"Joel, Baby Joel and Stephanie On Bungalow Porch #1", Rockaways, NYC, 2011. Juliana Beasley.
I met Joel, Stephanie and "Baby Joel" (as he is called) this past summer when I went to Joanne's granddaughter's birthday party. I had never met anybody who lived in the bungalows out in the Rockaways. I went about 30 blocks away from my usual location at 116th Street in Rockaway Park. I hope to continue photographing them and other people living in the bungalows during the next year.
They were kind enough to open their door to me. Joel's parents, his brothers, his two sisters and his nephew share another bungalow in the same complex.
"Joel and Baby Joel in the Sky", Rockaways, NYC, 2011. Juliana Beasley.
"Baby Joel and Mother Stephanie #1", Rockaways, NYC, 2011. Juliana Beasley.
I am posting a loose edit. Why? Sometimes, I am afraid that I do not make the right final choice. But, I'm sure this is a common feeling amongst photographers, especially now that so much is shot in the digital world. I only get 12 shots per roll. And I'm thankful for that. It makes me focus. And I like to focus.
On another and more profound note:
I want to apologize to my readers or those of you who have kept up with me on my blog. I think I apologize at least quarterly for the same reason. I am not writing as much despite the fact that I love to write and generally, it helps me organize my thoughts and get in touch not only with my creative side but just with myself. Over the last year and a half, I have honestly considered talking very frankly about what has been going on in my life. Some of the stuff is very personal. Actually, most of it is.
In the past, I have written posts that have been brutally forthright about difficult periods (in particular my fight with clinical depression) in my life, as well as joyous ones. I have gotten good feedback. I have also received thankful responses from people going through similar problems. I'll refrain from using the word "issues". So, I hope writing with honesty about my personal struggles, as well as my successes can be of some comfort to someone reading my blog. And open a dialogue about mental illness, irony, stigmatization, inspiration and creativity.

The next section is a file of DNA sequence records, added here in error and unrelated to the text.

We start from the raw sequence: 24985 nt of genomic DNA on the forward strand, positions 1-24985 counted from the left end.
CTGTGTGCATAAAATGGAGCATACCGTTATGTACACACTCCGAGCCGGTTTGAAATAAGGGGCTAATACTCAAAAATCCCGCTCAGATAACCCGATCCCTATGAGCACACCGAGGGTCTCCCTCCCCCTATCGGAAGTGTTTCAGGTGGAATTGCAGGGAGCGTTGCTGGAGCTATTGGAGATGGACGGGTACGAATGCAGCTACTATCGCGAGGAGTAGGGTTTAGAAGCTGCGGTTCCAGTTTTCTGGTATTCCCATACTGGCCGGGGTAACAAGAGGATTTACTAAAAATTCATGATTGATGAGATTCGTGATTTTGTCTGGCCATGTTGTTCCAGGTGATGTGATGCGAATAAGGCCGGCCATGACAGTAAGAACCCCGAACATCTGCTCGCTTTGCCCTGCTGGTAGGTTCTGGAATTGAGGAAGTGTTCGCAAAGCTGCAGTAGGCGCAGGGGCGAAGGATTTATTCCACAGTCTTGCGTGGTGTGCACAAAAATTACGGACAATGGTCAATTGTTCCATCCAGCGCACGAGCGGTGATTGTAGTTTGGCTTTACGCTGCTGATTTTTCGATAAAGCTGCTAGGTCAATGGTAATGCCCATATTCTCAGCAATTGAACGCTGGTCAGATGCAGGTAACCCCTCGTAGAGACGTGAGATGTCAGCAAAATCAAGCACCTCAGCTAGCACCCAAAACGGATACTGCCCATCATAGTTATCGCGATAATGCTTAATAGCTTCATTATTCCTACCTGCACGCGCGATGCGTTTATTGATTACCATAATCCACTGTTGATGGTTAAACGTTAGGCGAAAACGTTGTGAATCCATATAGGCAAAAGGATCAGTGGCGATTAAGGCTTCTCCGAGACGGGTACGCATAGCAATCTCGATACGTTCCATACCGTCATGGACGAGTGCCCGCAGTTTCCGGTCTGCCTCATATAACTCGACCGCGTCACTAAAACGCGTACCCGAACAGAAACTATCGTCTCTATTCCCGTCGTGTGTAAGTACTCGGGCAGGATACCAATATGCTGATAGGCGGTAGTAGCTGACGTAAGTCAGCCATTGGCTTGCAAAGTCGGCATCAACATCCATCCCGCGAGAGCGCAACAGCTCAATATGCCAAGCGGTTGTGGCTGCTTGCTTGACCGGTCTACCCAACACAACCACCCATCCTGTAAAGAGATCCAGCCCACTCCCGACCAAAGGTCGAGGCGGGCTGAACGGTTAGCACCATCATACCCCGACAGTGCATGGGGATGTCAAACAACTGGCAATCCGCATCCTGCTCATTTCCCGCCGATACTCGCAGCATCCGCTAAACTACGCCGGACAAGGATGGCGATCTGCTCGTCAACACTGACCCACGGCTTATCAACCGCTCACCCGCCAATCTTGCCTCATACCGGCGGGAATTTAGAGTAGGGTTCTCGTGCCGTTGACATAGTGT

I hesitate only because art does not support me. And how does one present oneself publicly when there is a smoke screen that everything is alright in cyberspace. Facebook is the epitome of creating a persona that is endlessly upbeat and proactive. In the photography Facebook world or network, it's important to keep up this spotless facade of daily success whether it be creatively, emotionally, or most of all financial. One must always be on top of things and informed and super Type A productive. This is by the way, not only my impression.
And yet, many of my photo friends are suffering from personal hardships. Over the last year, I know several artist friends who went on public assistance and food stamps. We don't hear those stories. These are hard working photographers including myself and yet, I still feel like there is this illusion that all is spotless and easy peasy for artists who even have a name in the business. What kind of message is this to show the aspiring young student or enthusiast who doesn't yet understand the sacrifices and endless work that goes into making a living as a photographer?
We as an audience don't see beyond the photo smiles at the gallery openings or the family events. No, one actually talks openly about the economic recession and how it has effected many of their own livelihoods. One friend and fellow blogger, Colin Pantall remarked on this discrepancy of public and private persona and how little photographers talk about the financial difficulties of working and living as a fine art photographer.
The last couple of years have also taken me on a financial and emotional roller coaster of instability. But, I hang on because I love what I do.
I asked Colin, "Should I write about my personal and financial difficulties and even my challenges with depression over a lifetime?"
My concern of a "tell-all diaristic blog" is cemented in the fact that perhaps it would put me at a disadvantage in the editorial, commercial or fine art world-- perhaps, my honesty would hurt my chances at getting the next job that would pay the bills. And so, that is my dilemma. Said and true. Sad and true.
One photographer friend told me that he came out and talked about his battle with anxiety in an interview for a blog. Sadly, he actually lost work because of the blog post and had it taken down. Should I fear the same stigmatization?
Colin's response to my question was something like-- and this is not a quote-- that if we can't be honest about ourselves or in our work "what is the point?". And I agree with that.
Are there any editors out there who would answer this question... or fellow photographers? I would love to hear your feedback.
In the meantime, Merry and Happy Christmas and Happy Hanukkah!!!